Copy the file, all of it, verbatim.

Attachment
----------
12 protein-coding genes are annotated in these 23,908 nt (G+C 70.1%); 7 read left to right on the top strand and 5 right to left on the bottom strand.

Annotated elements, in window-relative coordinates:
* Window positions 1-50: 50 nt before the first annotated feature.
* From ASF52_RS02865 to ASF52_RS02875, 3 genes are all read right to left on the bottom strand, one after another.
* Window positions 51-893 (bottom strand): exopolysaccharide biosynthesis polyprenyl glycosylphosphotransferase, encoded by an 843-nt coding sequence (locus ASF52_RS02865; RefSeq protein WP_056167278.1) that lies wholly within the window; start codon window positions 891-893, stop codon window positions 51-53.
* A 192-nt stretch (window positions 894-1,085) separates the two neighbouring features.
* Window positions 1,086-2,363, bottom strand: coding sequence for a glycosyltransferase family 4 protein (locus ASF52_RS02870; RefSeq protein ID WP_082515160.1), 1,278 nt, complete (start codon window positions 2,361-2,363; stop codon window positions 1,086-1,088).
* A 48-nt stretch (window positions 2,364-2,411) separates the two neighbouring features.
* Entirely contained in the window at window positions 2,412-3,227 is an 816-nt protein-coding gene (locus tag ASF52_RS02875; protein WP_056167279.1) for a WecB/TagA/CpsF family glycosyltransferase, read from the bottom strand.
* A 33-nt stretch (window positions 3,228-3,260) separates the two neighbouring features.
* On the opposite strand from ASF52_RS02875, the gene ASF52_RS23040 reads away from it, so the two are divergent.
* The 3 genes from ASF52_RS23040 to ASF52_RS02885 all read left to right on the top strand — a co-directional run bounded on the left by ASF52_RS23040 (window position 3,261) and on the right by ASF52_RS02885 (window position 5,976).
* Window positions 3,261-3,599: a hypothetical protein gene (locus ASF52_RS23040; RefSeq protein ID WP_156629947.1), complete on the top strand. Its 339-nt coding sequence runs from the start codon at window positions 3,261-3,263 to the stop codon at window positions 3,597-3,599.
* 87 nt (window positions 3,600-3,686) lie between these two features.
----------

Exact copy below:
12 protein-coding genes are annotated in these 23,908 nt (G+C 70.1%); 7 read left to right on the top strand and 5 right to left on the bottom strand.

Annotated elements, in window-relative coordinates:
* Window positions 1-50: 50 nt before the first annotated feature.
* From ASF52_RS02865 to ASF52_RS02875, 3 genes are all read right to left on the bottom strand, one after another.
* Window positions 51-893 (bottom strand): exopolysaccharide biosynthesis polyprenyl glycosylphosphotransferase, encoded by an 843-nt coding sequence (locus ASF52_RS02865; RefSeq protein WP_056167278.1) that lies wholly within the window; start codon window positions 891-893, stop codon window positions 51-53.
* A 192-nt stretch (window positions 894-1,085) separates the two neighbouring features.
* Window positions 1,086-2,363, bottom strand: coding sequence for a glycosyltransferase family 4 protein (locus ASF52_RS02870; RefSeq protein ID WP_082515160.1), 1,278 nt, complete (start codon window positions 2,361-2,363; stop codon window positions 1,086-1,088).
* A 48-nt stretch (window positions 2,364-2,411) separates the two neighbouring features.
* Entirely contained in the window at window positions 2,412-3,227 is an 816-nt protein-coding gene (locus tag ASF52_RS02875; protein WP_056167279.1) for a WecB/TagA/CpsF family glycosyltransferase, read from the bottom strand.
* A 33-nt stretch (window positions 3,228-3,260) separates the two neighbouring features.
* On the opposite strand from ASF52_RS02875, the gene ASF52_RS23040 reads away from it, so the two are divergent.
* The 3 genes from ASF52_RS23040 to ASF52_RS02885 all read left to right on the top strand — a co-directional run bounded on the left by ASF52_RS23040 (window position 3,261) and on the right by ASF52_RS02885 (window position 5,976).
* Window positions 3,261-3,599: a hypothetical protein gene (locus ASF52_RS23040; RefSeq protein ID WP_156629947.1), complete on the top strand. Its 339-nt coding sequence runs from the start codon at window positions 3,261-3,263 to the stop codon at window positions 3,597-3,599.
* 87 nt (window positions 3,600-3,686) lie between these two features.